… the fascinating discussions at Liberty’s Privacy Summit. An interesting recent presentation by Sun’s Robin Wilton is a good example which gives a good overview of the ‘Ladder’, ‘Onion’ and ‘Silo’ models.
There are many things to like about Austria’s national identity system. A good overview is the presentation given at Liberty Alliance’s eGovernment Workshop held in Brussels earlier this year.
First, the absence of an external national unique identifier. Every person gets assigned a unique personal identification number (Source-PIN) that is under his/her own control. Each governmental sector is provided its own specific identifier for that person (Sector Specific PIN) which is derived from the Source-PIN using a one-way cryptographic function.
Secondly, their Citizen Card is more of a concept in that it can be issued in a variety of smartcard form factors, for example a Bank Card or Health Card or even a mobile phone.
The Citizen Card contains both limited personal information (first name, last name, date of birth, Source-PIN) as well as the person’s public key information. The card can therefore be used for both authentication and electronic signatures.
Thirdly, their system is based on open standards, specifically SAML (v1.0 Browser Artifact Profile with plans to go to v2.0).
Finally, the system meets the test that Identity 2.0 experts love. These experts argue that the issuer of the identity credential (government) should not know where the person chooses to establish his/her identity. So, if a person goes to a video/DVD rental store and uses the Citizen Card to prove his/her identity, government has no business in knowing or tracking that. The Austrian system passes that test.
Ironically, in my personal opinion, it is also its major weakness. This is one area that I differ from the Identity 2.0 experts.
As a national identification system, I believe there needs to be a way for government to inform places where an identification credential is used in the event of proven identity fraud. It is not enough to stop future use of a fraudulent identity (say by means of a revocation list in the PKI infrastructure) but an ability to proactively unwind transactions based on that fraudulent identity.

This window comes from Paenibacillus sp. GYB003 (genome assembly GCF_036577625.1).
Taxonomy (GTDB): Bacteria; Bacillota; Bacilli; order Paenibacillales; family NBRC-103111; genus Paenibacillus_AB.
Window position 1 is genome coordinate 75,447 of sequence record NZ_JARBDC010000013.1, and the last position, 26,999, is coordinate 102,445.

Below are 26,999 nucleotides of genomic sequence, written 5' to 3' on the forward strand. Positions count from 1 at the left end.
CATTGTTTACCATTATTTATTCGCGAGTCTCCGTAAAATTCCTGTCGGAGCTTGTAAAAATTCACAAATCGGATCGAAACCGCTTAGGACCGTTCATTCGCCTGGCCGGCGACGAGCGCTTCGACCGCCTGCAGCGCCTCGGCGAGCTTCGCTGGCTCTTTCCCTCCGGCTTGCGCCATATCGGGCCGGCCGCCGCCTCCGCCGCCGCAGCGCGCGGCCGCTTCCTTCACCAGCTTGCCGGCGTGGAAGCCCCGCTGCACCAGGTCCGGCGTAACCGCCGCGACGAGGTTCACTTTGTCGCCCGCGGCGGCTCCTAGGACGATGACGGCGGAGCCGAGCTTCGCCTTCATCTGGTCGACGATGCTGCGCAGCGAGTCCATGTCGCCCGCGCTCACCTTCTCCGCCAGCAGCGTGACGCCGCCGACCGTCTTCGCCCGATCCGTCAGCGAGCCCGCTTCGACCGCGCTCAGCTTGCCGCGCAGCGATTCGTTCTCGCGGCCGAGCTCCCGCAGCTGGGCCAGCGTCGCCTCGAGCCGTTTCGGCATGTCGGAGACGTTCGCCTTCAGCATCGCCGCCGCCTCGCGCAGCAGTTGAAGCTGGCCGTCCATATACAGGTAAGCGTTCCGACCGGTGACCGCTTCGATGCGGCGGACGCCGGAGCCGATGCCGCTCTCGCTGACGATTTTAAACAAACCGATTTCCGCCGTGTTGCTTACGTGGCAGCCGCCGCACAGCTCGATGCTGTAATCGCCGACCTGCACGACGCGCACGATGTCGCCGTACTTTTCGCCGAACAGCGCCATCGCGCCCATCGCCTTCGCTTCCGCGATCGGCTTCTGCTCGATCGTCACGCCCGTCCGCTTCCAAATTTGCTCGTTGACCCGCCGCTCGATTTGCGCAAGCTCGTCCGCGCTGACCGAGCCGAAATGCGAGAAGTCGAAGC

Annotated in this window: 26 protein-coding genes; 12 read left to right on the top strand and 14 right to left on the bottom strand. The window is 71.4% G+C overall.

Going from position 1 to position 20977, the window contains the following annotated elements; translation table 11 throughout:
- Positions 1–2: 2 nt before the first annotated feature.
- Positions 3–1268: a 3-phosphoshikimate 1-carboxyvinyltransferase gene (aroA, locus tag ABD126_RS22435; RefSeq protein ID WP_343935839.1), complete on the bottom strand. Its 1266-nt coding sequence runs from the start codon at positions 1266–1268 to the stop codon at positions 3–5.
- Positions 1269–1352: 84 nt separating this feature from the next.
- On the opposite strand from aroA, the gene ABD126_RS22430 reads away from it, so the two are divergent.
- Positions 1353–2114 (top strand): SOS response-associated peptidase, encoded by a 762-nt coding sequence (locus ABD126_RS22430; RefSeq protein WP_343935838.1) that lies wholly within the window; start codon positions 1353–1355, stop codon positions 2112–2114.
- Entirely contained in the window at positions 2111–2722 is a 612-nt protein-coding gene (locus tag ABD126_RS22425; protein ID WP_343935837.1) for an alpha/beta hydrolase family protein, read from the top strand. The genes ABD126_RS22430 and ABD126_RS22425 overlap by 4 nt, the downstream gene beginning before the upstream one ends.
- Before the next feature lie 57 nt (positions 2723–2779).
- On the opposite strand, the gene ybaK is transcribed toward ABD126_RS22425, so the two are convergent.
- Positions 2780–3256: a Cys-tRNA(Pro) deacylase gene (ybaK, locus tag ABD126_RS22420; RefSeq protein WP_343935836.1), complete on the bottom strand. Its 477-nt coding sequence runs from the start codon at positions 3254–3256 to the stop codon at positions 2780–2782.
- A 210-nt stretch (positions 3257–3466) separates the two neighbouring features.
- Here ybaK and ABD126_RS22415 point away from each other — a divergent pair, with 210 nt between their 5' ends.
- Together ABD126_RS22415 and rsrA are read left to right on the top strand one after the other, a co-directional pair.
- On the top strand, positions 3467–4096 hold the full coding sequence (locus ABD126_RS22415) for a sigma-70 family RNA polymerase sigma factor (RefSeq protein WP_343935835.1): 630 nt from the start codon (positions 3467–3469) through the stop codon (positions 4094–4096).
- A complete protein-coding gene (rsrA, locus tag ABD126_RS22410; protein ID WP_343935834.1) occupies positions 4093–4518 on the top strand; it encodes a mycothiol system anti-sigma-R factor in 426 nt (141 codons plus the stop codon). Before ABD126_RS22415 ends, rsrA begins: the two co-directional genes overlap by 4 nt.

There seem to be a few more minor issues but they are comparatively minor. The first is that all the person’s attributes (first name, last name, and date of birth) are available to everyone to whom identity is proven. Notwithstanding the fact that there is a very small amount of personal information on the Card, there are cases where even these attributes are not required and therefore should not be given. For example, to buy alcohol and prove the person is 18+.
Secondly, it is not clear how the person’s attributes stored on the Card can be easily changed or updated, e.g. in case of a change of name or administrative error.
Finally, as with all smartcards used for online authentication, the need for smartcard readers to access the digital certificate. However, it may be that widespread availability of smartcard readers (one for every computer) is not a problem in Austria.
Overall, there are many, many positive things about Austria’s national identity system that other countries can learn from.
In my previous post about interoperable authentication credentials, I had referred to news from Australia in which ANZ Bank is piloting how its business customers can use their bank-issued smartcards with government.
In light of the FinancialTech Insider article, in retrospect I should have mentioned that the smartcards issued by ANZ use the IdenTrust certificate for authentication with the government. This re-emphasises the efforts being made by IdenTrust to breathe new life into banks’ PKI infrastructures.
The article makes a good point that, “IdenTrust is the only bank-developed identity authentication platform and unlike other digital ID solutions, it emphasizes the interoperability of its digital certificates and their ability to function cross-border.”
This might just be enough to give the banks an edge as a global-scale identity player.
Still, it is hard to overlook the troubled history of PKI. Much has been written about the problems with PKI. One of the good ones is by security guru Peter Gutmann called “Everything you Never Wanted to Know about PKI but were Forced to Find Out.”
With a title like that, it’s an insightful but very long read!